BANGOR, Maine — Clear September evening skies in Maine are wonderful to gaze upon, and during the week of Sept. 20 there’s an especially interesting reason to grab the family and look upward: the international space station will be passing overhead.
Visible to the naked eye but better seen with binoculars or a telescope, the space station can be seen each night for between one minute and four minutes’ duration, depending on the evening.
“At the precise time listed, the ISS appears and treks across the sky. It’s pretty incredible to watch. Having eight straight evenings of opportunities to see it in Maine is rather unusual, so I’m pretty excited,” said Susan Jonason, executive director of the Challenger Learning Center of Maine.
Jennifer Therrien, the center’s coordinator, noted that 2009 is the International Year of Astronomy.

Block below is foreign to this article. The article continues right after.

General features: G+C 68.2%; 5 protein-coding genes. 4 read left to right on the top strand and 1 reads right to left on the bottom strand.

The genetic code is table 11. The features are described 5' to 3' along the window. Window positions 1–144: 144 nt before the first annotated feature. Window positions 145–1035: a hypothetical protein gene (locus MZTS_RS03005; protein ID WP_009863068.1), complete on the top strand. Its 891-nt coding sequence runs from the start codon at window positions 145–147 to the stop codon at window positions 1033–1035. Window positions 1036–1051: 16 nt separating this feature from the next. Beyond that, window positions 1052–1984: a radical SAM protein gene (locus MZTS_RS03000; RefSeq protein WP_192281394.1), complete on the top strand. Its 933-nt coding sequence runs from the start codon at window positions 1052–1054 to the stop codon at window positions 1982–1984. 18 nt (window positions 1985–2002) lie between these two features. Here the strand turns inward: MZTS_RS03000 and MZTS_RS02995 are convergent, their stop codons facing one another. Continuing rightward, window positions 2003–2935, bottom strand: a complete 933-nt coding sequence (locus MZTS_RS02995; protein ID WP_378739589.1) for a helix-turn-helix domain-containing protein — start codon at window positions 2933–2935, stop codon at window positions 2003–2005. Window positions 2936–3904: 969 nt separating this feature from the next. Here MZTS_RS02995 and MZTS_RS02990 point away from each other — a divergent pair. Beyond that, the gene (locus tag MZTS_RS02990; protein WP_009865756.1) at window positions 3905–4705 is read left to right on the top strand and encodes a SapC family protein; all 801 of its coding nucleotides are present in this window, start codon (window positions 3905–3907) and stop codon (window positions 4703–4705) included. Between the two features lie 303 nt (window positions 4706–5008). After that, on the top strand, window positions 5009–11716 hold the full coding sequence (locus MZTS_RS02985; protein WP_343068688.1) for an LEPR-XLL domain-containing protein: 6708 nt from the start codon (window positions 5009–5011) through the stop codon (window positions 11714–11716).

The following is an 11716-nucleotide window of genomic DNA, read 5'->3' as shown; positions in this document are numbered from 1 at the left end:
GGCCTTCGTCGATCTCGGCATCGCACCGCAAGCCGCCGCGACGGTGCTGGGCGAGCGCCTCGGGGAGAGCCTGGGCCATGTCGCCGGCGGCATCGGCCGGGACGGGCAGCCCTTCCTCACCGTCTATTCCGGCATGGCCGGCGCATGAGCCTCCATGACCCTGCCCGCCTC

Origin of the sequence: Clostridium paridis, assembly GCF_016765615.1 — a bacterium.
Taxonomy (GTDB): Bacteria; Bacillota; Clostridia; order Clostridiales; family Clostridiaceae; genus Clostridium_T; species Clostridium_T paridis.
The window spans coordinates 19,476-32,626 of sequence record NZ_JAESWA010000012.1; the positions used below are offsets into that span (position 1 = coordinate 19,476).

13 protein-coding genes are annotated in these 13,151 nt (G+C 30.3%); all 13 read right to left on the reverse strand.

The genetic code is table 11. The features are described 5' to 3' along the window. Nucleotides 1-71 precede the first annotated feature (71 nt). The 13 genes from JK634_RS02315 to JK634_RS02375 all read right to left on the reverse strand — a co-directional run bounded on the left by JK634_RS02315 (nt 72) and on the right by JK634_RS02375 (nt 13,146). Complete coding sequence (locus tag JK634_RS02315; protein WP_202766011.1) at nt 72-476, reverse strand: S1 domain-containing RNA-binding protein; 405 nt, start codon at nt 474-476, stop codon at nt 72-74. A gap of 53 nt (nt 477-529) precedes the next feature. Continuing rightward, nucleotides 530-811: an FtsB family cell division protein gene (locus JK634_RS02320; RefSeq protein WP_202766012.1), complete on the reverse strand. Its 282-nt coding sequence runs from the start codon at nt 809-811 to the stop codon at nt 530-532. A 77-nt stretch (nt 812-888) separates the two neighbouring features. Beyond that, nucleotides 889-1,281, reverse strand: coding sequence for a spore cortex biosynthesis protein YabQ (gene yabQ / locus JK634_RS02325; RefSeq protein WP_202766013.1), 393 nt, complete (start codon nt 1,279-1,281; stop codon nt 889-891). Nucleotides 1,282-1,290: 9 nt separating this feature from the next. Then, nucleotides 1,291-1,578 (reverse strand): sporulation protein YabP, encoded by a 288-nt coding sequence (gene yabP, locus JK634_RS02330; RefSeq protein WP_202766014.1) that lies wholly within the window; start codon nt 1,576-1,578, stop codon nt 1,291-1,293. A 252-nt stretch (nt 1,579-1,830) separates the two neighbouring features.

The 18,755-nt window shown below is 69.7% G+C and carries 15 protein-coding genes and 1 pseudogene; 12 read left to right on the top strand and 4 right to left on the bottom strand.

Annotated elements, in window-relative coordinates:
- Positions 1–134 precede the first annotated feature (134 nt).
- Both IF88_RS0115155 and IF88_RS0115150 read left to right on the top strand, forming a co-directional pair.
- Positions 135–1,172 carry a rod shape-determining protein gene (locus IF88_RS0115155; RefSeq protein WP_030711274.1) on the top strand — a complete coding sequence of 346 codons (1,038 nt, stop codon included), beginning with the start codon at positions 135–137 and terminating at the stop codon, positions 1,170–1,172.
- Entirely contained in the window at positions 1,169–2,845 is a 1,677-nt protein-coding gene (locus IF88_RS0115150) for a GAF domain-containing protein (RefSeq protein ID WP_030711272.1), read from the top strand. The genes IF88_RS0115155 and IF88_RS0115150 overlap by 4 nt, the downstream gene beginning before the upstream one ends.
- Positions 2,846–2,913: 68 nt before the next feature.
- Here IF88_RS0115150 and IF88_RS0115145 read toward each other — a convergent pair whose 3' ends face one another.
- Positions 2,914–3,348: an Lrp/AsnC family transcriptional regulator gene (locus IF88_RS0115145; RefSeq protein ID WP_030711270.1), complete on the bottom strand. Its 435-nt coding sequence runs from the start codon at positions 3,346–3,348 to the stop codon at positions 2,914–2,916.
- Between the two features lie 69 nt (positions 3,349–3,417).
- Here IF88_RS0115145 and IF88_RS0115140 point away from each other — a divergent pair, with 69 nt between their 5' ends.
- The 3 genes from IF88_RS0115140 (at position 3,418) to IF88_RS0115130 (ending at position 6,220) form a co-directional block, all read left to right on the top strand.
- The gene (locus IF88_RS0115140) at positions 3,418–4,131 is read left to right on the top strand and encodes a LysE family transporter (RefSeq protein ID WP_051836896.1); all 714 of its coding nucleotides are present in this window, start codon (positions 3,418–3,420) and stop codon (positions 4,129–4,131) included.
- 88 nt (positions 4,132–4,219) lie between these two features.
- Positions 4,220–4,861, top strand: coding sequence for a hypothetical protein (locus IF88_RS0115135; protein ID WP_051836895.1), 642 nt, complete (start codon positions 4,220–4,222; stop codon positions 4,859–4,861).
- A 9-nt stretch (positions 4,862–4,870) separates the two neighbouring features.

“We’ve enjoyed sharing many different opportunities to get people to turn their attention to the heavens,” she said.
From 6 to 7:30 p.m. Thursday, Sept. 24, the center will host its free bimonthly “Expanding Your Understanding” family forum. This month’s theme is “Family Engineering Challenge,” Therrien said.
“We’ll be sure to encourage all of our attendees to check the sky at 7:59 that night — the ISS will be seen for two full minutes then,” she said.
To get the exact coordinates, times and locations for viewing the space station in Maine, visit: http://spaceflight1.nasa.gov/realdata/sightings/ and look for “sighting opportunities.” Enter country, then state, then town and the precise sighting information will be provided.
For more information about the Challenger Learning Center, located at 30 Venture Way, call 990-2900 or visit www.astronaut.org. To learn more about the national Challenger Center for Space Science Education, visit www.challenger.org.